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Concordia’s Road of Remembrance

A leafy memorial pays tribute to First World War sacrifices. Plus, a look at student war efforts on the homefront.
November 7, 2018
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By Tom Peacock

The 36 maples on the Road of Remembrance were planted in honour of Loyola College “old boys.” | Photo by Tom Peacock The 36 maples on the Road of Remembrance were planted in honour of Loyola College “old boys.”

In the 1930s, as a young boy, the historian A. Gilbert Drolet was drawn to the maple trees that lined Sherbrooke Street West in front of Loyola College. They changed on Remembrance Day.

“Every year the wreaths with the names appeared in those long ago Novembers,” Drolet wrote in Loyola, The Wars: In Remembrance of “Men for Others” (Wilfred Laurier University, 1996).

Each maple was hung with a wreath made of “blood-red” poppies and bore the name of a Loyola alumnus. “Instinct told me that these were reminders of the solemn remembrance due to men who had died in the First World War.”

A Canadian soldier in the First World War. | Photo courtesy of Concordia’s Records Management and Archives Department A Canadian soldier in the First World War. | Photo courtesy of Concordia’s Records Management and Archives Department

The 36 trees were planted in 1922 — a “Road of Remembrance” for the 36 graduates who fought and died.

Today, on Concordia’s Loyola Campus, the ravages of time have claimed many of the 36 memorial maples.

According to Archivist Emerita Nancy Marrelli, “All the special markers have disappeared, so sadly it's not possible to tell which trees are which. But we definitely know that some of the original trees are still there.” One venerable specimen looks out over the Stingers Stadium, across the street from the main entrance to campus.

In 1996, Loyola High School planted a 37th tree in honour of Lieutenant John Howe further along Sherbrooke. Lt. Howe, another of the college’s former students, was taken down by a sniper’s bullet on April 25, 1916. His maple, and a plaque commemorating the Road of Remembrance, sit at 7272 Sherbrooke St. W.

All aboard the Harvest Special

Many more former students from Loyola and Sir George Williams College, Concordia’s founding institutions, fought in the Second World War. But from 1939 to 1945, a quieter battle was waged on the homefront, as women and university students stepped in to fill the labour shortfall.

In October 1942, a call went out from the Government of Canada for young men who could help harvest wheat, oats, barley and flax in western Canada. Eight thousand workers were needed immediately to save crops that had been “seriously delayed” by inclement weather.

Seventy-five students from Sir George Williams — more than 50 per cent of the entire male day-student population —  answered the appeal. Within hours, they jumped aboard the “Harvest Special” bound for Saskatchewan. Seventy-five students from Loyola followed shortly afterwards.

“Ever since reaching Capreol, Ontario, the train has been 20 coaches long,” wrote Fred Kerner in an October 20 dispatch for The Georgian student newspaper. “Slightly sore of hind-side, a thousand weary but happy and slap-happy students are looking forward to the last leg of the journey.”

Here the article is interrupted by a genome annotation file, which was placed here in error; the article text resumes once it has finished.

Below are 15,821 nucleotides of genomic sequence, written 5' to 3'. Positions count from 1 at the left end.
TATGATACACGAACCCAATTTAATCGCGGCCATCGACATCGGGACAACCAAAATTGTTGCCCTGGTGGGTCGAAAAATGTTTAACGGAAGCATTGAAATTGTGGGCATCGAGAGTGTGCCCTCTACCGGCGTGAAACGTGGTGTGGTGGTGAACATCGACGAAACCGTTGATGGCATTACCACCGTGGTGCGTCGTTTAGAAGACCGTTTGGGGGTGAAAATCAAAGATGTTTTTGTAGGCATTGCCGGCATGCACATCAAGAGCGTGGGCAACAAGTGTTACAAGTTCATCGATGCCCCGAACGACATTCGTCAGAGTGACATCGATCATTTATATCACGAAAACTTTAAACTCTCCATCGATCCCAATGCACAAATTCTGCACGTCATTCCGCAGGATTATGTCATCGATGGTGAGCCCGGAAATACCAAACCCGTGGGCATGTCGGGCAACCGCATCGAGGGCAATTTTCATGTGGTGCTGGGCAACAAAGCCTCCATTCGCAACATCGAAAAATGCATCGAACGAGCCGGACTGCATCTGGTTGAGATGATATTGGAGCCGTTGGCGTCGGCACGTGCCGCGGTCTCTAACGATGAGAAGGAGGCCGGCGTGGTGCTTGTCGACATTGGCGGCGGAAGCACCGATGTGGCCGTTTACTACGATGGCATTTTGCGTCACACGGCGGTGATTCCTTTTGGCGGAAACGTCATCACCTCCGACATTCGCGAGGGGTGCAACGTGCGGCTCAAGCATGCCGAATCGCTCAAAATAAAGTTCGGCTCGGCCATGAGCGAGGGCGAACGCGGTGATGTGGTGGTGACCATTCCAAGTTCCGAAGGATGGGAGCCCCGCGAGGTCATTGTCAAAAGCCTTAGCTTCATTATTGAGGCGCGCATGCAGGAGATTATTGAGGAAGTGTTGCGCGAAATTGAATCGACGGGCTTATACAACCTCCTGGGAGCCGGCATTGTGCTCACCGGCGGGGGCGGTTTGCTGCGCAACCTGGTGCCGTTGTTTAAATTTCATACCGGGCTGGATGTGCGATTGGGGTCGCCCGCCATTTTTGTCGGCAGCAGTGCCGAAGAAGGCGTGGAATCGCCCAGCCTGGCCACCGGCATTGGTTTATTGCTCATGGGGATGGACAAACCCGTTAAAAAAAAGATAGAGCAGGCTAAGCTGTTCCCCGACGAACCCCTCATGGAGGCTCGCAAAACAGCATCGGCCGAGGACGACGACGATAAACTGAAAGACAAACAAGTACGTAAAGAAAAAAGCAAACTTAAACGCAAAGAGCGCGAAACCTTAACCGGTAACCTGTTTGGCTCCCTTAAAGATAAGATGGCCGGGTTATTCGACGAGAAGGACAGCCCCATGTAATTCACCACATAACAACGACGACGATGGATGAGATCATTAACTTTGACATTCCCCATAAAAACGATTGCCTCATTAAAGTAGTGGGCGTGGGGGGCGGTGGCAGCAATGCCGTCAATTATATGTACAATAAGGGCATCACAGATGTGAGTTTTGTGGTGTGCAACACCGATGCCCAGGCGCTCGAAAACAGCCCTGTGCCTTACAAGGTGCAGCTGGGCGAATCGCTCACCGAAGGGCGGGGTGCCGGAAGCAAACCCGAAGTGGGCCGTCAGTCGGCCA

Seventy-five students from Sir George Williams College went out west in 1942 to harvest wheat, oats, barley and flax. | Photo courtesy of Records Management and Archives Seventy-five students from Sir George Williams College went out west in 1942 to harvest wheat, oats, barley and flax. | Photo courtesy of Records Management and Archives

If the young students thought they had signed on for a light-hearted adventure, they were in for a shock. The harvest was gruelling and often conducted in difficult weather — either extreme heat, or driving rain and snow. There were labour problems as well, with farmers often refusing to pay the inexperienced eastern workers the agreed-upon $4 per day.

But upon his return, Kerner gave the mission a positive review. “The work was hard and entailed long working hours. It was new to almost all the students; yet … the general effort was very successful,” he wrote.

“This fact is proven by the number of students who arrived back in eastern cities after November 1, the number who despite snow and rain, waited with their employers in the hope that the weather would break so that they could work on, and the number who made arrangements to go back next year to the same farmer for whom they worked this year.”

Another volunteer effort Sir George Williams played a part in was the YMCA tea cars. Tea cars first made their appearance in the First World War, when it was discovered that if tea and biscuits were delivered at critical periods in battle, it significantly boosted morale. 

The Montreal YMCA schools became Sir George Williams College in 1926, and the two institutions remained closely affiliated until the late 1960s. During the Second World War, the Canadian YMCA ran about 15 tea cars at home and 50 overseas.

YMCA tea cars boosted morale as well as provided nourishment. | Photo courtesy of Records Management and Archives YMCA tea cars boosted morale as well as provided nourishment. | Courtesy of Records Management and Archives

EDITOR'S NOTE: A version of this story was originally published in November, 2013.

Visit the Webster Library to view a projection by an initiative called The World Remembers (TWR), which began on September 12, 2018. Every year since 2014, the initiative has been projecting the names and nations of the lives lost during each year of the conflict. 

To learn more about the war efforts at Sir George Williams and Loyola, visit Concordia’s Records Management and Archives Department.



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